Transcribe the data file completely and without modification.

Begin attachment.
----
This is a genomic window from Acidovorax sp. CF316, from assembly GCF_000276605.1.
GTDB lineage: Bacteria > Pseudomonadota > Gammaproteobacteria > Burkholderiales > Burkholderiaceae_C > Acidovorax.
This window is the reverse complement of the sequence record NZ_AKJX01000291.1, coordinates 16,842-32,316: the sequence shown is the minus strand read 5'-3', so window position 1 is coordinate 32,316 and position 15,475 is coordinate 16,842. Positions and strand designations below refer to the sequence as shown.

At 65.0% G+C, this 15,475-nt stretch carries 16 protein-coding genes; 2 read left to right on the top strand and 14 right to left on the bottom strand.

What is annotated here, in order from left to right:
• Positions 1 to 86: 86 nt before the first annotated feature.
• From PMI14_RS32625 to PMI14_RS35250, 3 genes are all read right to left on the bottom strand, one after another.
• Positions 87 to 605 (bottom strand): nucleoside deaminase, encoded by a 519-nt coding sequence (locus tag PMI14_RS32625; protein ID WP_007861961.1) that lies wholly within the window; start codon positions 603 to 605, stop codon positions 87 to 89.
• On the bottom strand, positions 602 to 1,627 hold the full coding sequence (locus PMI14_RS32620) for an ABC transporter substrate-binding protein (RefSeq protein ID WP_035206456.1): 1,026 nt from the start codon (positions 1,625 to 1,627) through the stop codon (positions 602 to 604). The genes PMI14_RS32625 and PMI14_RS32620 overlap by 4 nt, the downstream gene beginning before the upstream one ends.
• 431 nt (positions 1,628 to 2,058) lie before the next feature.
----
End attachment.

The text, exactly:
This is a genomic window from Acidovorax sp. CF316, from assembly GCF_000276605.1.
GTDB lineage: Bacteria > Pseudomonadota > Gammaproteobacteria > Burkholderiales > Burkholderiaceae_C > Acidovorax.
This window is the reverse complement of the sequence record NZ_AKJX01000291.1, coordinates 16,842-32,316: the sequence shown is the minus strand read 5'-3', so window position 1 is coordinate 32,316 and position 15,475 is coordinate 16,842. Positions and strand designations below refer to the sequence as shown.

At 65.0% G+C, this 15,475-nt stretch carries 16 protein-coding genes; 2 read left to right on the top strand and 14 right to left on the bottom strand.

What is annotated here, in order from left to right:
• Positions 1 to 86: 86 nt before the first annotated feature.
• From PMI14_RS32625 to PMI14_RS35250, 3 genes are all read right to left on the bottom strand, one after another.
• Positions 87 to 605 (bottom strand): nucleoside deaminase, encoded by a 519-nt coding sequence (locus tag PMI14_RS32625; protein ID WP_007861961.1) that lies wholly within the window; start codon positions 603 to 605, stop codon positions 87 to 89.
• On the bottom strand, positions 602 to 1,627 hold the full coding sequence (locus PMI14_RS32620) for an ABC transporter substrate-binding protein (RefSeq protein ID WP_035206456.1): 1,026 nt from the start codon (positions 1,625 to 1,627) through the stop codon (positions 602 to 604). The genes PMI14_RS32625 and PMI14_RS32620 overlap by 4 nt, the downstream gene beginning before the upstream one ends.
• 431 nt (positions 1,628 to 2,058) lie before the next feature.